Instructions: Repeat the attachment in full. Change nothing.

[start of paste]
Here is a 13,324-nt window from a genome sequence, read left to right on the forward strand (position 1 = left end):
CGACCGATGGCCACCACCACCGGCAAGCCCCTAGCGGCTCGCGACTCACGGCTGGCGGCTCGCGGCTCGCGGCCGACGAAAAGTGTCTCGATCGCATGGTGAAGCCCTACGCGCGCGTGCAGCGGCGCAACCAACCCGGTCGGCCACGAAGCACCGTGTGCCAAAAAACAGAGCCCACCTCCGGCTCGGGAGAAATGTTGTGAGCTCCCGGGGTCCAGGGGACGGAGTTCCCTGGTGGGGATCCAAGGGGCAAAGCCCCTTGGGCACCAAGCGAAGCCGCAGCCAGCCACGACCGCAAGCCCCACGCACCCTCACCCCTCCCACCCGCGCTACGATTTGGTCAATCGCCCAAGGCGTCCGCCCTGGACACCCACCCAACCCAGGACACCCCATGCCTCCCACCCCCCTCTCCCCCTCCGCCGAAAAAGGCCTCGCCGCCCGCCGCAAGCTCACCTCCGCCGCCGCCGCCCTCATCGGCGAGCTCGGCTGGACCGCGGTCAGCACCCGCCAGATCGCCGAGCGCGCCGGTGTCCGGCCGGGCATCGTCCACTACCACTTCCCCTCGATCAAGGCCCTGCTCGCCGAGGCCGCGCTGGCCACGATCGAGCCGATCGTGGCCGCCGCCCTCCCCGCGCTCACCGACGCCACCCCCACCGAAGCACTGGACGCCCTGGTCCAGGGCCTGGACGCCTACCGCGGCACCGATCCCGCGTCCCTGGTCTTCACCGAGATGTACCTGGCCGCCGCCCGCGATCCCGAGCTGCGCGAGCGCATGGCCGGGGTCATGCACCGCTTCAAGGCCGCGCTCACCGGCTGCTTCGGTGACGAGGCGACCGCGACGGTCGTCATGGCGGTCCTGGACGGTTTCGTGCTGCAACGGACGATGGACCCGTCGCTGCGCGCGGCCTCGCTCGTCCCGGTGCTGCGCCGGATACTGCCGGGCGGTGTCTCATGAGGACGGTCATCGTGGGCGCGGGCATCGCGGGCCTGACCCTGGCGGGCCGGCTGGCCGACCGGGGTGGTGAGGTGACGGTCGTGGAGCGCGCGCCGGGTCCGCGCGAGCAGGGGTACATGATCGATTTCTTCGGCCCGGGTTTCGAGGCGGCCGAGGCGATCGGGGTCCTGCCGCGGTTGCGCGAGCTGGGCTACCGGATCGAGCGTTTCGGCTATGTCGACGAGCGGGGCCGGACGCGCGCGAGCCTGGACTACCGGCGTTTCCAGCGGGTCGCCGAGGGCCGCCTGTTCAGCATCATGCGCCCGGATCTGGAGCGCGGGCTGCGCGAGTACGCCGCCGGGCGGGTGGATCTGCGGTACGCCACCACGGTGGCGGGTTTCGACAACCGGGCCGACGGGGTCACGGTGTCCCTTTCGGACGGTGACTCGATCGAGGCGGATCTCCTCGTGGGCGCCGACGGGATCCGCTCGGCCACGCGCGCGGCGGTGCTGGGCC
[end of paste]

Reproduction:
Here is a 13,324-nt window from a genome sequence, read left to right on the forward strand (position 1 = left end):
CGACCGATGGCCACCACCACCGGCAAGCCCCTAGCGGCTCGCGACTCACGGCTGGCGGCTCGCGGCTCGCGGCCGACGAAAAGTGTCTCGATCGCATGGTGAAGCCCTACGCGCGCGTGCAGCGGCGCAACCAACCCGGTCGGCCACGAAGCACCGTGTGCCAAAAAACAGAGCCCACCTCCGGCTCGGGAGAAATGTTGTGAGCTCCCGGGGTCCAGGGGACGGAGTTCCCTGGTGGGGATCCAAGGGGCAAAGCCCCTTGGGCACCAAGCGAAGCCGCAGCCAGCCACGACCGCAAGCCCCACGCACCCTCACCCCTCCCACCCGCGCTACGATTTGGTCAATCGCCCAAGGCGTCCGCCCTGGACACCCACCCAACCCAGGACACCCCATGCCTCCCACCCCCCTCTCCCCCTCCGCCGAAAAAGGCCTCGCCGCCCGCCGCAAGCTCACCTCCGCCGCCGCCGCCCTCATCGGCGAGCTCGGCTGGACCGCGGTCAGCACCCGCCAGATCGCCGAGCGCGCCGGTGTCCGGCCGGGCATCGTCCACTACCACTTCCCCTCGATCAAGGCCCTGCTCGCCGAGGCCGCGCTGGCCACGATCGAGCCGATCGTGGCCGCCGCCCTCCCCGCGCTCACCGACGCCACCCCCACCGAAGCACTGGACGCCCTGGTCCAGGGCCTGGACGCCTACCGCGGCACCGATCCCGCGTCCCTGGTCTTCACCGAGATGTACCTGGCCGCCGCCCGCGATCCCGAGCTGCGCGAGCGCATGGCCGGGGTCATGCACCGCTTCAAGGCCGCGCTCACCGGCTGCTTCGGTGACGAGGCGACCGCGACGGTCGTCATGGCGGTCCTGGACGGTTTCGTGCTGCAACGGACGATGGACCCGTCGCTGCGCGCGGCCTCGCTCGTCCCGGTGCTGCGCCGGATACTGCCGGGCGGTGTCTCATGAGGACGGTCATCGTGGGCGCGGGCATCGCGGGCCTGACCCTGGCGGGCCGGCTGGCCGACCGGGGTGGTGAGGTGACGGTCGTGGAGCGCGCGCCGGGTCCGCGCGAGCAGGGGTACATGATCGATTTCTTCGGCCCGGGTTTCGAGGCGGCCGAGGCGATCGGGGTCCTGCCGCGGTTGCGCGAGCTGGGCTACCGGATCGAGCGTTTCGGCTATGTCGACGAGCGGGGCCGGACGCGCGCGAGCCTGGACTACCGGCGTTTCCAGCGGGTCGCCGAGGGCCGCCTGTTCAGCATCATGCGCCCGGATCTGGAGCGCGGGCTGCGCGAGTACGCCGCCGGGCGGGTGGATCTGCGGTACGCCACCACGGTGGCGGGTTTCGACAACCGGGCCGACGGGGTCACGGTGTCCCTTTCGGACGGTGACTCGATCGAGGCGGATCTCCTCGTGGGCGCCGACGGGATCCGCTCGGCCACGCGCGCGGCGGTGCTGGGCC